Electric baseboard heating
Washer
Dryer
Air conditioner
Light bulb


From what I have heard, servers/PC's actually draw less power than most would expect when compated to utilities like a dryer or dish washer.

I would be curious to find an answer to this, but I am too lazy to search around for it right now and it isn't worth $23 to me.

(PS, yes I know data centers have more than one server)
Posted by Dachi (797 comments )
Reply Link Flag
Continuous Use
We don't use servers until our hair is dry or our dishes are clean and then shut it down...
Posted by soup_ignorant (17 comments )
Link Flag
I bought one of those
I got one of the KILL-A-WATT meters. Very cool and it is useful.
I put it on my HTPC, 1 hd, Geforce 6600 video card, Hauppauge tuner card, and 2 DVD drives. Total wattage ranged from 170 to 220.

Then I put it on my new Sony Bravia 26" flat panel LCD. The manual says 130watts when turned on. This meter reported only 72 watts.

I haven't done it on a dryer before, because a non-gas dryer is 220 volts and a different plug. But watch your electric meter on the house when that baby is running. Spins like a top.

I only think this number will stay the same or possibly decrease. Although more servers are coming online from more businesses, much more servers are going to consolidation. I've got a small MS Virtual Server running 3 OS's, all running on a 2.5ghz Gateway. Very solid too.
In addition, new CPU's use much less wattage than the old ones. My HTPC is specked out from Intel at 130watts, the Core 2 Duo, are 65 and are much faster.
Jake
Posted by Jakesty (10 comments )
Reply Link Flag
I bought one of those
I got one of the KILL-A-WATT meters. Very cool and it is useful.
I put it on my HTPC, 1 hd, Geforce 6600 video card, Hauppauge tuner card, and 2 DVD drives. Total wattage ranged from 170 to 220.

Then I put it on my new Sony Bravia 26" flat panel LCD. The manual says 130watts when turned on. This meter reported only 72 watts.

I haven't done it on a dryer before, because a non-gas dryer is 220 volts and a different plug. But watch your electric meter on the house when that baby is running. Spins like a top.

I only think this number will stay the same or possibly decrease. Although more servers are coming online from more businesses, much more servers are going to consolidation. I've got a small MS Virtual Server running 3 OS's, all running on a 2.5ghz Gateway. Very solid too.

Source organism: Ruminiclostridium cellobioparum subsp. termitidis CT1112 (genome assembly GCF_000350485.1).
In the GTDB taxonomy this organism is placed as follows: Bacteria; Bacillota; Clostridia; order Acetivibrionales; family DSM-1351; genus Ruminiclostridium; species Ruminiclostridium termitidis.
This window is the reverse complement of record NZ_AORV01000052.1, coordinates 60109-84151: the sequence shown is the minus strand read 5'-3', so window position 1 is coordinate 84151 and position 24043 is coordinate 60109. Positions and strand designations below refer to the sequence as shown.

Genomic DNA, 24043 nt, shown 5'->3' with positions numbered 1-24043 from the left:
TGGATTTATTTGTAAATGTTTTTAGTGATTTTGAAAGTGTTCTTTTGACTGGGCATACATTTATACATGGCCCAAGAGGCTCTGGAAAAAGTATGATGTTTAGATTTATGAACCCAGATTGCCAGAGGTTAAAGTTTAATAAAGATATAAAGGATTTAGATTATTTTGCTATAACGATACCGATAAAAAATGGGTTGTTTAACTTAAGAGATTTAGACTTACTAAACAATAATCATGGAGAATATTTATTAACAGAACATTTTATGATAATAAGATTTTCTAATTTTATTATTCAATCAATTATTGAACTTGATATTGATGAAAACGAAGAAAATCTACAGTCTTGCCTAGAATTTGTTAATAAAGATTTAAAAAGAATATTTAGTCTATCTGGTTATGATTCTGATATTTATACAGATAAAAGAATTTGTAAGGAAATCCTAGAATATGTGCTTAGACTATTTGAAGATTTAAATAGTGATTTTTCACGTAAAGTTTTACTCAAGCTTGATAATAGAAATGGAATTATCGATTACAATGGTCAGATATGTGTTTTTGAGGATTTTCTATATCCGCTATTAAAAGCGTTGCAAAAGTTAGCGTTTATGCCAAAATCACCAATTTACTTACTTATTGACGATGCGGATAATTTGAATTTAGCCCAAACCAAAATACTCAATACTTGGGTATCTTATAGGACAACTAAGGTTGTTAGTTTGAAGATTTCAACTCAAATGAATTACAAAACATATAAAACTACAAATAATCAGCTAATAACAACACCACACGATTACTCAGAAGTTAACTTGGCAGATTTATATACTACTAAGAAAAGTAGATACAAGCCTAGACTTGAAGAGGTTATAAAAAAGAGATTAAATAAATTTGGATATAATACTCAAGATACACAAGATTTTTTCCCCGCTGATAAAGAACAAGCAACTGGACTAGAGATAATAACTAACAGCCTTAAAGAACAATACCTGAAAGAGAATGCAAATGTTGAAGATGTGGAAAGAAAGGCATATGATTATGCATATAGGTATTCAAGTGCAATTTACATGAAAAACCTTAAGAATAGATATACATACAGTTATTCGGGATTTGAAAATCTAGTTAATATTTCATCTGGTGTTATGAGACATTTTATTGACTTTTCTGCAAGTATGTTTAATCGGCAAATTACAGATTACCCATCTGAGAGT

In addition, new CPU's use much less wattage than the old ones. My HTPC is specked out from Intel at 130watts, the Core 2 Duo, are 65 and are much faster.
Jake
Posted by Jakesty (10 comments )
Reply Link Flag
Yes, you really have to ask yourself...
as energy costs increase, will advertising really pay for all of this 'free' content, storage and network bandwidth?
Posted by fcekuahd (244 comments )
Reply Link Flag
Yes, you really have to ask yourself...
as energy costs increase, will advertising really pay for all of this 'free' content, storage and network bandwidth?
Posted by fcekuahd (244 comments )
Reply Link Flag
Where did the money for this study come from?
Do we have so money in our government that we care how much power servers are consuming??

Another group of people in a college needing something to do.

They need to get a job working on some of these servers!!
Posted by mchastain (2 comments )
Reply Link Flag
Where did the money for this study come from?
Do we have so money in our government that we care how much power servers are consuming??

Another group of people in a college needing something to do.

They need to get a job working on some of these servers!!
Posted by mchastain (2 comments )
Reply Link Flag
Read the damn article - AMD funded the study
Wired did an article a few months back about the massive data centers Google is building. They are putting these things very close to hydroelectric dams in the Pacific NW - specifically because of the easy access to power. That should tell you something about where the industry is going. Also, efficiency is targeted as one of the primary obstacles in the predicted future power needs - hence companies like Sun have been billboarding the hell out of the Bay Area about their energy-sipping servers, comparing them to hybrid cars. This issue will be a big one in the decades ahead. Bank on it.
Posted by mixilplik (2 comments )
Reply Link Flag
Read the damn article - AMD funded the study
Wired did an article a few months back about the massive data centers Google is building. They are putting these things very close to hydroelectric dams in the Pacific NW - specifically because of the easy access to power. That should tell you something about where the industry is going. Also, efficiency is targeted as one of the primary obstacles in the predicted future power needs - hence companies like Sun have been billboarding the hell out of the Bay Area about their energy-sipping servers, comparing them to hybrid cars. This issue will be a big one in the decades ahead. Bank on it.
Posted by mixilplik (2 comments )
Reply Link Flag